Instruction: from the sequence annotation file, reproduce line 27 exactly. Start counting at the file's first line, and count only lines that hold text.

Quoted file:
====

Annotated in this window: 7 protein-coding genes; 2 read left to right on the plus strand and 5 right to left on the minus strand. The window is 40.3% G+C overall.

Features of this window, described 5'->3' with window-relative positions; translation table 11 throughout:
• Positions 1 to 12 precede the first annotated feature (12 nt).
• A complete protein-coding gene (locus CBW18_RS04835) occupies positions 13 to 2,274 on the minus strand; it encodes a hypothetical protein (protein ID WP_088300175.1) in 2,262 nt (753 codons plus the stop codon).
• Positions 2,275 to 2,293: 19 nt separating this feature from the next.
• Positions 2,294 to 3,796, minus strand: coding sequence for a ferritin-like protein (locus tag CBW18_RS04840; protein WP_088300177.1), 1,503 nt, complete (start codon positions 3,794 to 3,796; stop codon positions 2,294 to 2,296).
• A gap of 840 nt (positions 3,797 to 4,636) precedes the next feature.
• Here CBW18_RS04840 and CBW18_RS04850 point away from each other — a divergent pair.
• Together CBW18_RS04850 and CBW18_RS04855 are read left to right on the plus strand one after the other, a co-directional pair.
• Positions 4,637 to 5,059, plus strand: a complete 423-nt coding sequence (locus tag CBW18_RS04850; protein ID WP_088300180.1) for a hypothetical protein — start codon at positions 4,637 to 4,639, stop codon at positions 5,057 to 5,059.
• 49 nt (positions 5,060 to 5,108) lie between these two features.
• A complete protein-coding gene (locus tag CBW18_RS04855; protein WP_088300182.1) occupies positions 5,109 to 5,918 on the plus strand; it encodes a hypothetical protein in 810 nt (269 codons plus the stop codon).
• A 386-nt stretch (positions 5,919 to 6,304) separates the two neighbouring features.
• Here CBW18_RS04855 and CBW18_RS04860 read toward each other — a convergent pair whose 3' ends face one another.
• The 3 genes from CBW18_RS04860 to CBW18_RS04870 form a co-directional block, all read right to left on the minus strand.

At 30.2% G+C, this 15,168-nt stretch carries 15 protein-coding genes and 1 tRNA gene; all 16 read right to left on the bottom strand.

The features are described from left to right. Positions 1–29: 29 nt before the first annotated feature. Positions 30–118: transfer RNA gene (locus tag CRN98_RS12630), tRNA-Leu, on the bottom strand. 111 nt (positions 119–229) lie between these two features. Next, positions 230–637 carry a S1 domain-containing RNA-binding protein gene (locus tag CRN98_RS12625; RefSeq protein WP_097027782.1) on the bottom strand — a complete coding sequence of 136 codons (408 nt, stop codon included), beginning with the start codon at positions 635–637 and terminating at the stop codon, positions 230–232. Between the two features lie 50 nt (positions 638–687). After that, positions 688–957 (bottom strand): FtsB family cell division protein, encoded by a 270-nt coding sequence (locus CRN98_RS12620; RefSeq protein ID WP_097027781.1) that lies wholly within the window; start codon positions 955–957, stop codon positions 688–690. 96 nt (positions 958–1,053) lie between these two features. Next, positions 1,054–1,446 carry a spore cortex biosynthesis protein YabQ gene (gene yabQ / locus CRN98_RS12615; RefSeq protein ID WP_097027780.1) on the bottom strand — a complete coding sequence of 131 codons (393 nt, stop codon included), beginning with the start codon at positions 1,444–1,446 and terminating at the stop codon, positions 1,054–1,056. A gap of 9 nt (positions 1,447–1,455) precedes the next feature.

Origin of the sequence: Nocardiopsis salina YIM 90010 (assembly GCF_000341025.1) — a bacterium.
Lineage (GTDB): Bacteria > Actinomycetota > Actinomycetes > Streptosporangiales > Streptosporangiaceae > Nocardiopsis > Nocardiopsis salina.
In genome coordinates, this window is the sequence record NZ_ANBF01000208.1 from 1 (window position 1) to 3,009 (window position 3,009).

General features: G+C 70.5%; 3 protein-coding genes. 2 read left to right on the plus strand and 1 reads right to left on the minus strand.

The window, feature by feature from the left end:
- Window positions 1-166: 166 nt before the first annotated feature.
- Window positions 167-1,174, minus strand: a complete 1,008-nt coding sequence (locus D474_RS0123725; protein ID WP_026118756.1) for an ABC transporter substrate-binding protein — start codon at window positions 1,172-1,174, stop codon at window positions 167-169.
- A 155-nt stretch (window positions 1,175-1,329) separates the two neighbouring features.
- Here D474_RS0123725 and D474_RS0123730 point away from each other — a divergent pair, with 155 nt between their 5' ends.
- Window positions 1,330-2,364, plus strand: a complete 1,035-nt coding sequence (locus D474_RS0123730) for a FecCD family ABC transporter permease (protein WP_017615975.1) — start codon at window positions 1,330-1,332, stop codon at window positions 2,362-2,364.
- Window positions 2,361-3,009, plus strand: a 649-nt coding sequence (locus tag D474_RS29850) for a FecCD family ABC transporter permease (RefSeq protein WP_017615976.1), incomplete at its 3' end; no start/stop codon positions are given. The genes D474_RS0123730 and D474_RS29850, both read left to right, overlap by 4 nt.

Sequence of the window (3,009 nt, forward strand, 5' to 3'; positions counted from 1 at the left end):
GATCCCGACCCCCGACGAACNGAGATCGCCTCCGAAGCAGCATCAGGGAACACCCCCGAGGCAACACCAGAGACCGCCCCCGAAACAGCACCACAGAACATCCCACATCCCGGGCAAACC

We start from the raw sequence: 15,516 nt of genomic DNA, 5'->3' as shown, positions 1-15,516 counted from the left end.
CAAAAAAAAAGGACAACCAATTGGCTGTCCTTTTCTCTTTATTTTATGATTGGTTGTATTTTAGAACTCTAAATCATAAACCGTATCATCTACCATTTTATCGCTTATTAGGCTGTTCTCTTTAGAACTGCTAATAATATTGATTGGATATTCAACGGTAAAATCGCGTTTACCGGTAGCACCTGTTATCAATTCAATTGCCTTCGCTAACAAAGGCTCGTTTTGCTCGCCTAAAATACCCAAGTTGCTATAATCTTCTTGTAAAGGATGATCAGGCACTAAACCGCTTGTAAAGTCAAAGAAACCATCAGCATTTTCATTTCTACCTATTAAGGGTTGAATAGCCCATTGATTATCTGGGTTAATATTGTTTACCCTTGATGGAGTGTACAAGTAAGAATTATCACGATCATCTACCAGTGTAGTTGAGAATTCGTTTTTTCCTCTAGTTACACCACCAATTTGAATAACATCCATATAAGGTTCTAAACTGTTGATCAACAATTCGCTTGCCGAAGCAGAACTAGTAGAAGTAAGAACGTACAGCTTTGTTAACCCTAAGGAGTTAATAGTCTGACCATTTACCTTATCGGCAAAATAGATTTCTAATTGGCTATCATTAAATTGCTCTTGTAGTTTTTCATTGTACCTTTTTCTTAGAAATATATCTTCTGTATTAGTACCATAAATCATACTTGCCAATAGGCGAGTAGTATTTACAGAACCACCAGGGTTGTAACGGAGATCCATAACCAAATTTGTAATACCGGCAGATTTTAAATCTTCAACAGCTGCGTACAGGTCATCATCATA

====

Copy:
- Window positions 1,330-2,364, plus strand: a complete 1,035-nt coding sequence (locus D474_RS0123730) for a FecCD family ABC transporter permease (protein WP_017615975.1) — start codon at window positions 1,330-1,332, stop codon at window positions 2,362-2,364.